Firefighter Leo Peterson administers a COVID-19 vaccine during a clinic. New Mexico has approved immunocompromised populations to receive a third dose of the vaccine.
Caitie Ihrig | El Defensor Chieftain


Gov. Michelle Lujan Grisham on Tuesday announced that beginning Aug. 20, the state of New Mexico will temporarily re-implement a statewide requirement that facemasks be worn in all public indoor spaces, with only limited exceptions, and regardless of vaccination status, to stem the state’s rising tide of COVID-19 infections and hospitalizations.

The mask directive will be in place through September 15.

Given the slowing of vaccination rates since a peak several months ago, the governor also announced the state will issue a requirement for all workers in certain medical close-contact congregate settings – including hospitals, nursing homes, juvenile justice facilities, rehabilitation facilities, state correctional facilities and more – to be vaccinated against COVID-19.

The state also issued a requirement that all school workers in public, private or charter schools who are not fully vaccinated against COVID-19 or who are unwilling to provide proof of vaccination to their respective supervisors must, effective Monday, Aug. 23, provide proof of a COVID-19 test every week.

“These policies were formulated with expert advice to allow as much personal freedom as possible while still protecting children from this dangerous virus,” Public Education Secretary Ryan Stewart said. “Flouting these requirements puts our communities and our youngest at great risk amid the rapid spread of the Delta variant and cannot be tolerated.”

DOH Acting Secretary David Scrase said that based on the health department’s enhanced modeling, New Mexico will see over 1,000 cases per day in the next few weeks.

In Socorro County, five new cases were reported over the weekend, bringing the cumulative total to 1,387 since the pandemic hit the state in March 2020. The City of Socorro has recorded 666 cases in that period. The county currently has a positivity rate of 5.80 percent.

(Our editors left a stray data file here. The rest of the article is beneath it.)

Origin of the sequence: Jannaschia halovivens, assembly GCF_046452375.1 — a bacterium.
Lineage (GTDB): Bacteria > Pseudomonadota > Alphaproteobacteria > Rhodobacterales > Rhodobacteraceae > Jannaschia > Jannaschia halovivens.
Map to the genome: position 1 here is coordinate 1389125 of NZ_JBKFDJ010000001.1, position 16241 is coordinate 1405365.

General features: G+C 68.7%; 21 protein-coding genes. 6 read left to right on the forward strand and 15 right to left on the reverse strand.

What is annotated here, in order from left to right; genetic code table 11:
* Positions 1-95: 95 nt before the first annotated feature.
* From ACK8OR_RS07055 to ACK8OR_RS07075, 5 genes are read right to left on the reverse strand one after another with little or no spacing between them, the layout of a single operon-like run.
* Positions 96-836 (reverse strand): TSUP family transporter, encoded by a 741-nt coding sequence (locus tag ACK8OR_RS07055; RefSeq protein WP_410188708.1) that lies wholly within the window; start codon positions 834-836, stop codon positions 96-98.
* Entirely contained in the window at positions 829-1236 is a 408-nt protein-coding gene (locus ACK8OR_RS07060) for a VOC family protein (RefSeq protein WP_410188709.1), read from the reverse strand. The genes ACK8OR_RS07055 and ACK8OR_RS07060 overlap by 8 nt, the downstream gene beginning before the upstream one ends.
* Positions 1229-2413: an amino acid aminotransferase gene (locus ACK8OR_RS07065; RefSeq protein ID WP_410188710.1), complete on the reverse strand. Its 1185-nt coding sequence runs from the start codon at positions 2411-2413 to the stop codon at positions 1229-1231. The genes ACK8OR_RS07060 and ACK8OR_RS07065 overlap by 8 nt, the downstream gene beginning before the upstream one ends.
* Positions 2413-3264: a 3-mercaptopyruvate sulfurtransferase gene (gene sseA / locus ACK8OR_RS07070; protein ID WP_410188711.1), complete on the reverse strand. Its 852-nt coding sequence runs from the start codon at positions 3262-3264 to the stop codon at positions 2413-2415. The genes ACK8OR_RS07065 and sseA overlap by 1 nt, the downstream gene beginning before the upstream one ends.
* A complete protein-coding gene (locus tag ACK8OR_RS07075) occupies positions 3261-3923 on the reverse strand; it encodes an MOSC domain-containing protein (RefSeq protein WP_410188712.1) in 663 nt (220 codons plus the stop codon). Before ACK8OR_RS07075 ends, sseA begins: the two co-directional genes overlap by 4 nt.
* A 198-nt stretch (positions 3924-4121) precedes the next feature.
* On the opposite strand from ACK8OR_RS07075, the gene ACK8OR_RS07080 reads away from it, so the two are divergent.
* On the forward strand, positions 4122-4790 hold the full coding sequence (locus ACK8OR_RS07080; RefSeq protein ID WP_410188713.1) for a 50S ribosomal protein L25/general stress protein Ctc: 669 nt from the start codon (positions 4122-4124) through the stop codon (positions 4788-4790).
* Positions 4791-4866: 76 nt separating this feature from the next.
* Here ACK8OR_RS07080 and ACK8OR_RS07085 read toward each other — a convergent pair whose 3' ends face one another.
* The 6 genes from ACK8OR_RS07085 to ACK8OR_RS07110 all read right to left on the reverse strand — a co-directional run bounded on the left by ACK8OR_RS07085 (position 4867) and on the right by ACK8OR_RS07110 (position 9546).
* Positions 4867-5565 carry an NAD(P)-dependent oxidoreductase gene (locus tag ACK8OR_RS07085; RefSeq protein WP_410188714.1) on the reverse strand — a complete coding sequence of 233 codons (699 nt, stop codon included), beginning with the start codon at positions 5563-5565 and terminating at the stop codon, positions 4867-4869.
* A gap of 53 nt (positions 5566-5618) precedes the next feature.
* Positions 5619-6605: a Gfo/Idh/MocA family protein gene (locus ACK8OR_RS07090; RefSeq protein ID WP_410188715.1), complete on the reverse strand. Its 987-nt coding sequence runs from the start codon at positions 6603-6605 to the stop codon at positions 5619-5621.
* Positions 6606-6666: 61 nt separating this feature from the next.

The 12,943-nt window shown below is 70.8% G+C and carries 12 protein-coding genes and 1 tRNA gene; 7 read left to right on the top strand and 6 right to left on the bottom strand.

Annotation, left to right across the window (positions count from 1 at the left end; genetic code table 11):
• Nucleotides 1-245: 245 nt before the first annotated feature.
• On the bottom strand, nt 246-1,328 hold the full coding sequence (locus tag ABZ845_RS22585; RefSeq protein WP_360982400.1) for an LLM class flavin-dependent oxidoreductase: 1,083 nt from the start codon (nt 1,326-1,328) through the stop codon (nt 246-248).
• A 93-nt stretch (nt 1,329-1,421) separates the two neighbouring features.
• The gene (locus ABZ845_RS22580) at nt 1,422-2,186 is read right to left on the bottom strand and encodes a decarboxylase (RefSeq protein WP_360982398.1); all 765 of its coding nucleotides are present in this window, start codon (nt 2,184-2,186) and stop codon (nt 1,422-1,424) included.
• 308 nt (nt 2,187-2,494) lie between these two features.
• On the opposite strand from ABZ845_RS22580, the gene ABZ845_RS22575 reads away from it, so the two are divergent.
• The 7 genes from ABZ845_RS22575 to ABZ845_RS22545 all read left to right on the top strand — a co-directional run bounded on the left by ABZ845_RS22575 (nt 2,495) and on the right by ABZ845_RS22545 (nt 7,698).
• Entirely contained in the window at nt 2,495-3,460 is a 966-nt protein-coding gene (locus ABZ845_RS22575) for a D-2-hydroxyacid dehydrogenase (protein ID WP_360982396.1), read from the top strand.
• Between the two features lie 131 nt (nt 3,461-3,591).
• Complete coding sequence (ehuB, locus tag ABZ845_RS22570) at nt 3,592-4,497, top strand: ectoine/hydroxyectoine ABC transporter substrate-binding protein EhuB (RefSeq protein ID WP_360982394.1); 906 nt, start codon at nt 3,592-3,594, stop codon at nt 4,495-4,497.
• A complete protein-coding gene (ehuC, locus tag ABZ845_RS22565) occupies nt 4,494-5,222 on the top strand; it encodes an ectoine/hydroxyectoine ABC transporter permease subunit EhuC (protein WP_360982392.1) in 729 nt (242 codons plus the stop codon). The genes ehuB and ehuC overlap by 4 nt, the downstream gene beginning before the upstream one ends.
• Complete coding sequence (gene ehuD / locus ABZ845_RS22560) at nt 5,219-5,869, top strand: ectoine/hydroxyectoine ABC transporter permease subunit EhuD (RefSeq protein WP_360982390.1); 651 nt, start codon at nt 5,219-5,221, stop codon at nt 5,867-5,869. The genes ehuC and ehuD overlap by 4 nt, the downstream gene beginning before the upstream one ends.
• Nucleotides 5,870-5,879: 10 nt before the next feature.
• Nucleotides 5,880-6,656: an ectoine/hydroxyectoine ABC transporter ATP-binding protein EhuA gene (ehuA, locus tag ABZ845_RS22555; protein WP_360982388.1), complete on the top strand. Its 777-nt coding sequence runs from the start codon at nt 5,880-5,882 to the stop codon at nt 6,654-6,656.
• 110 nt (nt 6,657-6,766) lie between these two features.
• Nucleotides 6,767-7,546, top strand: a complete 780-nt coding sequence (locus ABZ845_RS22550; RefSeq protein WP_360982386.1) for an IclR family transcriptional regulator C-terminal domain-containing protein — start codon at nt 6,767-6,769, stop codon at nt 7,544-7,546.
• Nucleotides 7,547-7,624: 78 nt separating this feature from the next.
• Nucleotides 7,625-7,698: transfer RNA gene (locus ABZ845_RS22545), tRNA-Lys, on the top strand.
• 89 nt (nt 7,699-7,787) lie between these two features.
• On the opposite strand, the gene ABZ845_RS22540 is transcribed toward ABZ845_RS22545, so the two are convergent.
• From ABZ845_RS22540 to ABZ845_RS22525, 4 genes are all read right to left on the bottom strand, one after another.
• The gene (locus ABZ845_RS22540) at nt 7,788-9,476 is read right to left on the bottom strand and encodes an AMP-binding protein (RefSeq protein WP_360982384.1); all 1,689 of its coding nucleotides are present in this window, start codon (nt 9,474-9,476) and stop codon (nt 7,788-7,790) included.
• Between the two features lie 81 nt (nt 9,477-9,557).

Statewide, 1,776 new cases were recorded over the weekend. The total cases for the state are 220,340. Five additional deaths were also reported, bringing the coronavirus death toll in New Mexico to 4,451.

“We have several effective tools that work to prevent serious illness and death at this stage of this pandemic,” Lujan Grisham said. “The two most relevant at this moment are vaccines and facemasks. New Mexico continues to conduct statewide outreach to unvaccinated populations and is still among the nation’s leaders in completing vaccinations.”

Through August, any New Mexican receiving a first or second shot of Pfizer or Moderna, or a first-and-only shot of Johnson & Johnson, will receive $100 from the state. To qualify for the incentive, New Mexicans must register at

Vaccines will be administered in Socorro at Macey Center on Friday, Aug. 20 from 11 a.m. to 2 p.m., and Friday, Sept. 24, also from 11 a.m. to 2 p.m. Pfizer, Moderna, and Johnson & Johnson vaccines are free and open to everyone 18 and over, however, guardian consent is required for minors aged 12-17. Registration via is recommended but walk-up day of registration is possible.